"This will be an open public debate about a controversial subject," Ensalaco said. "A week after the 9/11 attacks, the president asked us all to ‘uphold the values of America…we are in a fight for our principles, and our first responsibility is to live by them.' We organized this event to ask the public to reflect on that responsibility."

Douglas A. Johnson, executive director of the Center for the Victims of Torture, appreciates UD's efforts to promote the declaration.

"The efforts of the University of Dayton and Professor Ensalaco, in particular, to promote a presidential ban on torture illustrates the broad-based support that we're building in communities across the country," Johnson said. "The event in Dayton is part of a nationwide campaign urging presidential leadership on an issue that demands immediate action. We are grateful for Professor Ensalaco's leadership in helping promote the declaration."

Under Ensalaco's direction, UD created the nation's first undergraduate program in human rights studies in 1999. Since then, he has developed the program into the nation's first bachelor's program in human rights studies. UD’s human rights studies program is within the department of political science. It’s an interdisciplinary program that has faculty and classes from communication, philosophy, economics, criminal justice studies and anthropology as part of its curriculum.

In anticipation of the bachelor's program starting this school year, Ensalaco has been tirelessly laying the groundwork to involve UD's human rights program in the network that promotes human dignity.

In February, Ensalaco became a member of the Association of Catholic Colleges and Universities peace and social justice advisory committee, which is expected to endorse the declaration. This summer, he attended the U.S. Conference of Catholic Bishops National Migration Conference, was part of an Ohio delegation representing Catholic Charities under the auspices of the U.S. Conference of Catholic Bishops, and he lobbied Ohio's U.S. senators Sherrod Brown and George Voinovich about the Trafficking Victims Protection Renewal Act.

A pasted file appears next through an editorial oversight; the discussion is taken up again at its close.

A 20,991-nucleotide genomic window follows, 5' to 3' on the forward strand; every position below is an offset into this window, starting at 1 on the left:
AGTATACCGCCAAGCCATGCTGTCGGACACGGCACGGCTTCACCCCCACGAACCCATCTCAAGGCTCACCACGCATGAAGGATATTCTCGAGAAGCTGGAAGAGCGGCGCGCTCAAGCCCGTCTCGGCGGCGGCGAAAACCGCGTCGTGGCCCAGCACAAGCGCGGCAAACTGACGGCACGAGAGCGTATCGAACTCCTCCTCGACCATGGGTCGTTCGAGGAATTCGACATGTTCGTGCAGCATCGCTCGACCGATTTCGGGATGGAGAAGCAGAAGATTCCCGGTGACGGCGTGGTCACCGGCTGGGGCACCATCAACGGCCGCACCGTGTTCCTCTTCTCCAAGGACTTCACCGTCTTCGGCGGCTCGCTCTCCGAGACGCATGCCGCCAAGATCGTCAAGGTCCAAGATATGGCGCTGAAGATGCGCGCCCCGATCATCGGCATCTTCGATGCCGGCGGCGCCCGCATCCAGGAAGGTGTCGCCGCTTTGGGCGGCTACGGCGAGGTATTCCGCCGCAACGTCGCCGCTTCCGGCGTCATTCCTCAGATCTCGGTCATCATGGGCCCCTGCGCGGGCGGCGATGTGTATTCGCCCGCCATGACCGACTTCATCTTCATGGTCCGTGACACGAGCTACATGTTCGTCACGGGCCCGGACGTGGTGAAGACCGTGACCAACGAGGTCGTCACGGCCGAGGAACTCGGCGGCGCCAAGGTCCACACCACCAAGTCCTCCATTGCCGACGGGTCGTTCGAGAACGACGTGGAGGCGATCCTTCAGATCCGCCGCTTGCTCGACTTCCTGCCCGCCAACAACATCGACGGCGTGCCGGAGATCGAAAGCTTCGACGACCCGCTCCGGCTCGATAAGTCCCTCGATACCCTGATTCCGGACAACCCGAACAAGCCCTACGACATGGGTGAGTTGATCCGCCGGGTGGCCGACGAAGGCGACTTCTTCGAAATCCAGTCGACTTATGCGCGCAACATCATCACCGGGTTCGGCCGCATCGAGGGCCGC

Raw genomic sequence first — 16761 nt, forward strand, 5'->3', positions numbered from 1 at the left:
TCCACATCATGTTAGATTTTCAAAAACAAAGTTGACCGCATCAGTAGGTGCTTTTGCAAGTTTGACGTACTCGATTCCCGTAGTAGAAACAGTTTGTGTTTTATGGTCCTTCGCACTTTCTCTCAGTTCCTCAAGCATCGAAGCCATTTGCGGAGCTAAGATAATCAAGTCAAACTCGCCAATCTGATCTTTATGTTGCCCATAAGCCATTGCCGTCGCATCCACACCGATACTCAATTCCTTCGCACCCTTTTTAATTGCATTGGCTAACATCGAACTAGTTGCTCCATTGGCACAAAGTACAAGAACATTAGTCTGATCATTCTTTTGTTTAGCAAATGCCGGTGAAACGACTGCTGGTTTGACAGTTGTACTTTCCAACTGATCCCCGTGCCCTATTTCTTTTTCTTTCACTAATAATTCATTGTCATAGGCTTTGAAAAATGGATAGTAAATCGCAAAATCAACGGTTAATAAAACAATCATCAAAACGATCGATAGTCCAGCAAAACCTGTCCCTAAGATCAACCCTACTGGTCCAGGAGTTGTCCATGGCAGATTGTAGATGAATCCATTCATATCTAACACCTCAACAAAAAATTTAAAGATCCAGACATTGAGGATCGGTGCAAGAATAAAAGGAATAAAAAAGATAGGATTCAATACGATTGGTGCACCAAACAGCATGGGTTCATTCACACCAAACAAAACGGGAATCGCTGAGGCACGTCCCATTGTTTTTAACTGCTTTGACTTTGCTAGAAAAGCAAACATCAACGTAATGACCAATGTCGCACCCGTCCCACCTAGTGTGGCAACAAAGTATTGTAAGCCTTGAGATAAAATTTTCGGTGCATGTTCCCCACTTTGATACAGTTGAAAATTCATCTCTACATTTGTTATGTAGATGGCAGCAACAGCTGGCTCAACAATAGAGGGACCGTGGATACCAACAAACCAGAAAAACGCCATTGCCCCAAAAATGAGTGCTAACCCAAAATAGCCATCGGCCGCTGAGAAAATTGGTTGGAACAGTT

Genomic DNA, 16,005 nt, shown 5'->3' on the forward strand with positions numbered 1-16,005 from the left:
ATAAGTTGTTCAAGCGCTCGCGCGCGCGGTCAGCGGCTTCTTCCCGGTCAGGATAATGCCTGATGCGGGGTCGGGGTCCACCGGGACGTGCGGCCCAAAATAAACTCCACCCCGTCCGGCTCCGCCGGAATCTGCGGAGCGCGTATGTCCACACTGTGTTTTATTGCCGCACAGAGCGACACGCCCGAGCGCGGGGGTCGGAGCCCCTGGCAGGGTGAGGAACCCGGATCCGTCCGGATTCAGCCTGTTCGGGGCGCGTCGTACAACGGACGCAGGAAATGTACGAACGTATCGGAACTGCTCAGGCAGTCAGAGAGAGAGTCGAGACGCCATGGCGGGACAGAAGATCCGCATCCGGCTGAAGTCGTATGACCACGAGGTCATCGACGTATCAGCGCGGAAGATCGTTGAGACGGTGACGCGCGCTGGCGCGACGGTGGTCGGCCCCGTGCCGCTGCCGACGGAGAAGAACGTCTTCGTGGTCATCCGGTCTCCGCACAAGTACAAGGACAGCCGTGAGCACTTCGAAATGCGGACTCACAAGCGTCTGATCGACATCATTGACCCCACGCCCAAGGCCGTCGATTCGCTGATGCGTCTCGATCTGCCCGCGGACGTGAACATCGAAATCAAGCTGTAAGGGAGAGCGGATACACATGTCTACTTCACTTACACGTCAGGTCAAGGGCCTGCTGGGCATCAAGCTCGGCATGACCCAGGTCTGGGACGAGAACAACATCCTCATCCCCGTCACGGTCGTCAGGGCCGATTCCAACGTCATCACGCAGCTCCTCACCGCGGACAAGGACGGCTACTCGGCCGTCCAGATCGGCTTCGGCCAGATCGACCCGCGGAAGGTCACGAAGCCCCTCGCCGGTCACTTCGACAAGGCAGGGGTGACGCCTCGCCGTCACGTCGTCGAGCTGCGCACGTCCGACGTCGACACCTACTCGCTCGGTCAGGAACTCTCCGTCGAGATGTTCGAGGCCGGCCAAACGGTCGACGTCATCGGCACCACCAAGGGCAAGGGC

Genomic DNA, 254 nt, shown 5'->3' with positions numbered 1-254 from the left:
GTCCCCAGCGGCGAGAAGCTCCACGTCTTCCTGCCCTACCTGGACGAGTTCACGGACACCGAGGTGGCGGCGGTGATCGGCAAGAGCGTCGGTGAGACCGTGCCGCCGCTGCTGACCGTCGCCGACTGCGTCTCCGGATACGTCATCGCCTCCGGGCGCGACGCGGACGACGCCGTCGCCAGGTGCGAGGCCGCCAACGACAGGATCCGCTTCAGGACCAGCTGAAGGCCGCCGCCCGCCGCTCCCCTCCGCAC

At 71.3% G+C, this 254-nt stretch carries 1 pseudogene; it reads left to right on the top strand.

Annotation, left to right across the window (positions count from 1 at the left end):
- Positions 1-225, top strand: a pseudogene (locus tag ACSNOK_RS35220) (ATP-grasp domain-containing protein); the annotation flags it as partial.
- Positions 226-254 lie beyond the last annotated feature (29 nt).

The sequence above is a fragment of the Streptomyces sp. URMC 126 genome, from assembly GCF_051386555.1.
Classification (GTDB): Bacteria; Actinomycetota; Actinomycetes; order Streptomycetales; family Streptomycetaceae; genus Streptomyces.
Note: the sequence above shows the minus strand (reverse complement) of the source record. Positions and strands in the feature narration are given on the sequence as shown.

Ensalaco's human rights work issues dates back 20 years. In 1988, he was awarded a Fulbright-Hays fellowship to conduct doctoral research at the Universidad de Los Andes in Bogota, Colombia. Since 1991, he has been engaged in the pursuit of justice for Chile's disappeared under Augusto Pinochet's dictatorship. He wrote Chile under Pinochet: Recovering the Truth that examined Pinochet's dictatorship and early efforts to recover the truth about Pinochet's human rights violations. Ensalaco currently is working on a sequel, The Mark of Cain:  The Prosecution of Pinochet and the Search for the Disappeared. The book is a behind-the-scenes account of the investigation, impeachment and indictment of Pinochet.

For more information, contact Shawn Robinson, associate director of news and communications, at 937-229-3391 or